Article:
A good deal of ibuprofen and as I discovered through trial and error, heat on my lower back eventually cleared it up.

Saturday: 6 miles total with 1 mile somewhere around 4:55 pace.  This was an interesting day.  I was part of the timing crew for a half marathon Back on My Feet put on.  As part of the day, the organizing group set up a 14x 1 mile (with 1 runner going 0.1 miles) relay to try and beat the overall winner.  I was the second leg, brought us from 3rd to 1st with a 10 second cushion, but it didn't last as our relay ended up 22nd overall in 1:36.

Regardless, I was worried going into this event that it would be a mistake and originally planned to just jog it.  After warming up though, I felt really good and just went for it.  By the time the day was done, my legs for the first time, didn't feel as if they had been stabbed by sharp objects.

So at the last minute, I joined the TWSS crew for an early Sunday morning long run...

Sunday:  ~13 miles total.  The Cherry Blossom 10 Miler, a rather big and fast race was being held today.  A bunch of us met up at the College Park metro station (old stomping grounds) and ran from CP to Washington DC to cheer on some of our teammates.  It was an early start, 6:20AM, but worth it.  We took the metro back afterwards.

It was cool to be back in College Park for the first time in a while (I went to UMD), and to run on some of the trails where I did my first long runs in preparation for my first marathon...National in 2008, where I ran a 3:49.  Oh those were interesting days...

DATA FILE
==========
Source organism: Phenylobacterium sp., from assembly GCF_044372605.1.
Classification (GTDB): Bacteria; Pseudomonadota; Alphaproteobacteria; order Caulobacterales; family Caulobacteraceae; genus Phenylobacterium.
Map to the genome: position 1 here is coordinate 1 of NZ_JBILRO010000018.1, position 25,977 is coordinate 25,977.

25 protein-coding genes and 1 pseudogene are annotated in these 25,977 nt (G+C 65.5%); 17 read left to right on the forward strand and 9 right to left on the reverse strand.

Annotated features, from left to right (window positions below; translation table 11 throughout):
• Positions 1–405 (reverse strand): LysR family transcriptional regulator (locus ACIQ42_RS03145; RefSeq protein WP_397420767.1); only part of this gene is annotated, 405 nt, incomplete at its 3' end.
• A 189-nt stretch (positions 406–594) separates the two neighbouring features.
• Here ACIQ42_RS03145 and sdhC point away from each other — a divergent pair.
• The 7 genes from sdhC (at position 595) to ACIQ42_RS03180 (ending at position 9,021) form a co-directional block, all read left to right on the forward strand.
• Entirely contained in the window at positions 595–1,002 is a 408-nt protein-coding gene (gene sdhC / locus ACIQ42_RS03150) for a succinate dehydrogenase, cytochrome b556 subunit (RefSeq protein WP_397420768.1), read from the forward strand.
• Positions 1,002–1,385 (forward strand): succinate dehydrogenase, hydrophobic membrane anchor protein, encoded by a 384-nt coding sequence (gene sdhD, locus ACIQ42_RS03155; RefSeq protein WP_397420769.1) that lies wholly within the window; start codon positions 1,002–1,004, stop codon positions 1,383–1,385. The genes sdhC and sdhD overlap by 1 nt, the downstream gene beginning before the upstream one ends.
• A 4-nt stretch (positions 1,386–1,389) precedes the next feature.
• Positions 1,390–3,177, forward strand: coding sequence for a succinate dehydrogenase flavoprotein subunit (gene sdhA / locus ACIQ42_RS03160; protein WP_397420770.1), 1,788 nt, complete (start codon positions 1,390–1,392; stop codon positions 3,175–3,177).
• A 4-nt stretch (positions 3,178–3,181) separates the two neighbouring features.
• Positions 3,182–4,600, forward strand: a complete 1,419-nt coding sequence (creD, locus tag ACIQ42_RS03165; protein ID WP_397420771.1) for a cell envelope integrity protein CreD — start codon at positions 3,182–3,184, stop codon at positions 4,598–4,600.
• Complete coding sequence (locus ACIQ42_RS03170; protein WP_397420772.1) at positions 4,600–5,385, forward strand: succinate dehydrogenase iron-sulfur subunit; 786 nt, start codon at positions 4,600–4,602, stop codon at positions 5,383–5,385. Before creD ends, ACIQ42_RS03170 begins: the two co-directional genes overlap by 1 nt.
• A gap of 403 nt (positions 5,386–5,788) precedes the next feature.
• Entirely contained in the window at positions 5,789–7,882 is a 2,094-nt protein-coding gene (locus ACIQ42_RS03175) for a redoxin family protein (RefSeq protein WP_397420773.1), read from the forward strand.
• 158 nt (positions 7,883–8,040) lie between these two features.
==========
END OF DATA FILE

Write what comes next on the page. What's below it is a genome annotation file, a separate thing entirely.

Equally importantly, despite running in the cold and standing in the cold cheering for people (in minimal clothing), my legs felt pretty good.  I did a couple of pick ups while we were running around the course, and although those runs didn't feel stellar, on the whole, the soreness was nearly non existent.

I'm certainly moving in the right direction, especially considering Boston is a mere 2 weeks away.  I'm pretty resigned to the fact that I have to revise my goals slightly, but it almost feels as if a giant burden has been lifted from my shoulders.  I'm honestly not even going to announce a goal going into the race.  I'll keep it to myself, and make sure I run such a pace that I'll be able to run from start to finish and take in the experience.

Total: 40 miles

For next week, I'll try 50, and maybe a relatively easy workout just so I remember how to pick it up a bit.  There is no need to taper down I think, I'll just kind of get my mileage back to what it would have been had I been tapering from higher numbers.